Isak did not care to speak to Folke. Folke was not to speak to Isak. Such were the rules unspoken and otherwise. This is "Kitchen Stories," or, as this movie is known in Norway, "Salmer Fra Kjøkkenet."
Isak, as the subject of Folke's sociological research, offered himself up to be studied thinking a horse was to be provided, and when a toy horse arrived instead of a breathing one, on strike he went. Thus began their banal arrangement.
Things delved into a quiet silence, each respecting the other's space in the midst of themselves. Each watched the other. One took notes, the other remembered. Soon, they realized how similar they were: two single men doing little more than avoiding relationships, living alone.
Isak is a curmudgeoned older bachelor living in Norway, whilst Folke, also a bachelor, makes a living studying people like Isak. However, having never dialogued with his subjects, Folke, he never saw more them as more than moving objects to be charted and analyzed. Within a few cups of coffee, two lonely men become brothers, seeing there is something more important than a self-induced hermitage.
Their relationship develops with subtle sophistication, with Folke bringing in rare treats his elderly aunt sends him, and Isak, saving his friend from being run over by a train.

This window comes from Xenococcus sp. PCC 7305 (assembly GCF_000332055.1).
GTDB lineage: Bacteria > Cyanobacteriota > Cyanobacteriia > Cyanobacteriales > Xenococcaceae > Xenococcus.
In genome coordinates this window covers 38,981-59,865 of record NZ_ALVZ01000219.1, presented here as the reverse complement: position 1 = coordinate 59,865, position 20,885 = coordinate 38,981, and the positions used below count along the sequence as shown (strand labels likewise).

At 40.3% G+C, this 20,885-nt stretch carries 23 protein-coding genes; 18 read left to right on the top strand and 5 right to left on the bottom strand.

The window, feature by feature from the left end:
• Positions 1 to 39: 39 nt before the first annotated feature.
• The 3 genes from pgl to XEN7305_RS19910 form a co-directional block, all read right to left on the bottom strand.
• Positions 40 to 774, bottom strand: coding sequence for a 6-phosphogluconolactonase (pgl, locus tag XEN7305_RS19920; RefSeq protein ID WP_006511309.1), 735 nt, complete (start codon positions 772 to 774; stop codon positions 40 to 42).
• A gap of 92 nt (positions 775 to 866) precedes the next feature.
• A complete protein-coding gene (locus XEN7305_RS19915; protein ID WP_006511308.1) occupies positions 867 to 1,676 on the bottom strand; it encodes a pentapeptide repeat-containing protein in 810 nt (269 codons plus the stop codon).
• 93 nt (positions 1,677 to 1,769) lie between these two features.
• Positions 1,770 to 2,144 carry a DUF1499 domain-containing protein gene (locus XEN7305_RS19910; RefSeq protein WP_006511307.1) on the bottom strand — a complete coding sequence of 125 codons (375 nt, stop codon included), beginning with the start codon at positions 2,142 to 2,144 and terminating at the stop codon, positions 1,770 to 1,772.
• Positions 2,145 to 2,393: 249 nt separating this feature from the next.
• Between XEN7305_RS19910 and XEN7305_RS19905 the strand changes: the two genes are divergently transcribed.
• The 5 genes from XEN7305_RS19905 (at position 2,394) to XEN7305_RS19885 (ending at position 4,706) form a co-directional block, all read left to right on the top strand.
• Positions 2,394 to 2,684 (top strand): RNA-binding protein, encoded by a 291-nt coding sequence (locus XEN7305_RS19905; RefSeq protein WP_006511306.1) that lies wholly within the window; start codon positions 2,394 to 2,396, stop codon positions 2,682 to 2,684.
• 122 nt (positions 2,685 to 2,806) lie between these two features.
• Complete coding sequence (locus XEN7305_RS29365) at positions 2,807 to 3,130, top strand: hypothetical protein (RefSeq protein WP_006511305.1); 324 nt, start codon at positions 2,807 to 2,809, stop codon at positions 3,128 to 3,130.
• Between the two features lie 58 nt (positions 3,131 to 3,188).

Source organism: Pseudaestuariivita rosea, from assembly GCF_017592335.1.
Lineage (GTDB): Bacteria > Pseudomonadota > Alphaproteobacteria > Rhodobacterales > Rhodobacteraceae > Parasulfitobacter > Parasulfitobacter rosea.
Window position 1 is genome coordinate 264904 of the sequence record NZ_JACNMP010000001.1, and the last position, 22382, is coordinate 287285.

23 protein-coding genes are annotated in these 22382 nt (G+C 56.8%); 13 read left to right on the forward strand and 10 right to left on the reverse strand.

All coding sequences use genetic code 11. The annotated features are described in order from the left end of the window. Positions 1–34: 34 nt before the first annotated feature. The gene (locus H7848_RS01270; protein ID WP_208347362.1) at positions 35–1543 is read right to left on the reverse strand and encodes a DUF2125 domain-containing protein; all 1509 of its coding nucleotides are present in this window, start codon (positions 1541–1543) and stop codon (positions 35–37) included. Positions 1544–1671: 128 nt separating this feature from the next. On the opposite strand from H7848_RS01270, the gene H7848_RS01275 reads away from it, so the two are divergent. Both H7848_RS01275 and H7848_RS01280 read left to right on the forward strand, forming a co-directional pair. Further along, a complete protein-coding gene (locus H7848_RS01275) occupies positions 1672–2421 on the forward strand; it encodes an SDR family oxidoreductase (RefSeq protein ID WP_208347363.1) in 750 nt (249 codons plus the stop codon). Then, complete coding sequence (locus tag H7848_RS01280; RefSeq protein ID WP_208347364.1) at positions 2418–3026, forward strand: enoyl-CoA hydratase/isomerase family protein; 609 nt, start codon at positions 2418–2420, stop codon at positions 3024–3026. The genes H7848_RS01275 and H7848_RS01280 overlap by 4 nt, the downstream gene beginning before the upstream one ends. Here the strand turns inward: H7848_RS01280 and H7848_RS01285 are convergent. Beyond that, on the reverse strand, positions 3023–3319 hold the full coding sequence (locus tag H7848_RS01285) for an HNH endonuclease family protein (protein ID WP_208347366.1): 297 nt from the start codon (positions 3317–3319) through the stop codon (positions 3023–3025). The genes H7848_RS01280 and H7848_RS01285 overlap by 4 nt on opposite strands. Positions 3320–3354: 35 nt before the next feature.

Like 84 Charing Cross Road, "Kitchen Stories" is graceful in its presentation and unfolding of phileo love.
Kitchen Stories, a Norwegion/Swedish co-production, starts out as a dry, deadpan comedy of differences and ends as a dry, deadpan comedy of friendships. Sweden's Home Research Institute has just finished a detailed, observation-based study of the Swedish housewife's movements through her kitchen. The purpose is to maximize efficiency. The next step is a study of Norwegian bachelors and how they use their kitchens. Observers are sent out to scientifically plot the … more
Pros: Funny, warm, simple; great acting, visually appealing Cons: None at all The Bottom Line: Science sparks an unusual friendship Plot Details: This opinion reveals minor details about the movie''s plot. FILM ONLY REVIEW Believing that he'll receive a horse in return, stubborn, set in his ways, bachelor Isak (Joachim Calmeyer) agrees to take part in a study by the Swedish Housekeeping Institute: they've … more
A quaint story about the friendship between two aging men, KITCHEN STORIES is packaged as a comedy with a very strange premise. It is based on research conducted in Sweden in the 1950s when women were observed in the kitchen for a study to determine the best housework techniques. In the film, a fictional plotline concerns a team of Swedish scientists--all men--hired to observe bachelors living alone in Norway. Their methods are absurd. The observers live in funny little trailers outside their subjects' houses. They sit in high, intimidating chairs placed in the corner of their subjects' kitchens where they take notes on a clipboard. Finally, there is a strict rule that the observer and the subject must not speak to each other or make contact of any kind. This last rule is impossible to follow, and in the case of observer Folke (Tomas Norstrom) and subject Isak (Joachim Calmeyer) it is ignored. The two aging men become fast friends, passing wintry afternoons in the rural countryside sipping coffee, smokin...